A head injury may lead to serious conditions ranging from mild concussion to coma and death; the most serious form is known as traumatic brain injury (TBI). The most common causes of TBI are falls (28%), road traffic accident (20%), struck by objects (19%), and assaults (11%). People at higher risk for TBI are those in the 15-19 year age group where males are more likely to have TBI than female. Adults above 75 years of age or older have a higher risk of TBI related hospitalization and death rates.
Brain injury is defined as the occurrence of an insult to the brain, which causes damages to a different part of the brain. Every injury is unique and often described as either traumatic or acquired simply based on the specific cause. The most important consideration in any head injury is directed to an injury to the brain. Even the minor injury can cause significant brain damage secondary to obstruction of blood flow and a decrease in tissue perfusion. The brain cannot store oxygen or glucose because the cerebral sells need an uninterrupted blood supply to obtain these nutrients, irreversible brain damage and cell death can occur if the blood supply is disturbed for even few minutes.
Closed brain injury occurs when the head accelerates and then rapidly decelerates or collides with another object and brain tissue is damaged but there is no opening through the skull or Dura. Open brain injury occurs when an object penetrates the skull, enters the brain, and damages the soft brain tissue in its path or when blunt trauma to the head is so severe that it opens the scalp, skull and Dura to expose the brain.
Signs and symptoms for assessing brain injury
- Altered level of consciousness
- Pupillary abnormalities ( changes in shape, size and response to light)
- Altered or absent gag reflex and corneal reflex
- Sudden onset of neurologic deficits
- Changes in vital signs (abnormal respiratory pattern, widened pulse pressure, bradycardia, tachycardia, hypothermia or hyperthermia)
- Vision and hearing impairment
- Sensory dysfunction
- A headache
Types of Brain Injury
- Contusion: A contusion is moderate to severe head injury, the brain is bruised and damaged in a specific region due to the severe acceleration-deceleration force or blunt trauma. The impact of the brain against the skull leads to confusion. Usually, the confusion is mostly located in anterior portions of the frontal and temporal lobes, Sylvian fissure, at the orbital areas, less commonly at a parietal region, however, may occur in any area of the brain. Contusions are characterised by loss of consciousness with stupor and confusion, can include neurologic deficit without haematoma formation. Deep Contusions are often associated with haemorrhage and brain herniation.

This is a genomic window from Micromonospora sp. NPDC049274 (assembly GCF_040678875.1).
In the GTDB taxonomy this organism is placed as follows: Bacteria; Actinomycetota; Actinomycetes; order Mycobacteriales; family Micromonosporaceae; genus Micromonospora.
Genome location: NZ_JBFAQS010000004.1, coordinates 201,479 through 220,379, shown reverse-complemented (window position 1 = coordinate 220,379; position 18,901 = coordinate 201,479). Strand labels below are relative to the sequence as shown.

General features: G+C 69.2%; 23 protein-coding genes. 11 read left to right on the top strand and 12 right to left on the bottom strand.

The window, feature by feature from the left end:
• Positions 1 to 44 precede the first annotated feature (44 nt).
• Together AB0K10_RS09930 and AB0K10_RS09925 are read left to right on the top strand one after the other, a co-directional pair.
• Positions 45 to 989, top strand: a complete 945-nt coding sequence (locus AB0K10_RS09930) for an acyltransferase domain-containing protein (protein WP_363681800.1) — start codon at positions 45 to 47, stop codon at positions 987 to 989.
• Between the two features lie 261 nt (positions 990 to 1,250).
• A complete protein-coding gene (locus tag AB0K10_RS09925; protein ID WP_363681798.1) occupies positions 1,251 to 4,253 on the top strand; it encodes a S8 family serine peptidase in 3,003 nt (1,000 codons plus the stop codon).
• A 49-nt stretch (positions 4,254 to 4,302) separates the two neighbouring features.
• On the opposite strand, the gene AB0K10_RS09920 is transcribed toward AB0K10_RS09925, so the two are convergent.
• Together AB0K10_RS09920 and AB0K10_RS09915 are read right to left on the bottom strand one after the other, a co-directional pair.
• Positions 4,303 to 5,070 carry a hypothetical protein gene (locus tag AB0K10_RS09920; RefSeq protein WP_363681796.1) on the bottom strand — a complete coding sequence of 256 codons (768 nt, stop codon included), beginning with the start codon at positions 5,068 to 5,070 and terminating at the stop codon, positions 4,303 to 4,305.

- Concussion: A concussion is a temporary loss of neurologic function with no apparent structural damage. There are two types of concussion: mild and classic. A mild concussion may lead to a period of observe confusion, disorientation, or impaired consciousness. It can last less than 30 minutes or more as depends on the severity of damage. Other signs and symptoms may include Seizures, headache, dizziness, irritability and fatigue. A class type is an injury that results in a loss of consciousness. This lasts less than 6 hours. The loss of consciousness is always accompanied by some degree of posttraumatic amnesia. The patient may be hospitalized overnight for observation. Recovery may appear complete, but long-term sequelae are possible.
- Diffuse axonal injury: It results from widespread sharing and rotational forces that produce damage throughout the brain which may be diffused with no identifiable focal lesion associated with prolonged traumatic coma.
- Intracranial haemorrhage: Haematomas are collections of blood in the brain that may be epidural (out of the dura), subdural (below the dura) or intracerebral (within the brain). Symptoms are seen only if the Haematoma is large enough to cause distortion of the brain and increased ICP ( Intracranial pressure ). In general, a rapidly developing haematoma, even small one may be fatal whereas a larger but slowly developing one may allow compensation for increases in ICP.
- Epidural Haematoma: After a head injury, there may be a collection of blood in the epidural space between the skull and the dura matter. Symptoms are caused by the expanding hematoma. Epidural haematomas are characterised by a brief loss of consciousness followed by a lucid interval in which the patient is awake and conversant. During a lucid interval, compensation for the expanding haematoma takes place by rapid absorption of CSF and decreased intravascular volume, both of which maintains a normal ICP. When these mechanisms can no longer compensate, even a small increase in the volume of the blood clot produces a marked elevation in ICP. The patient then becomes increasingly restless, agitated, and confused as the condition progresses to coma.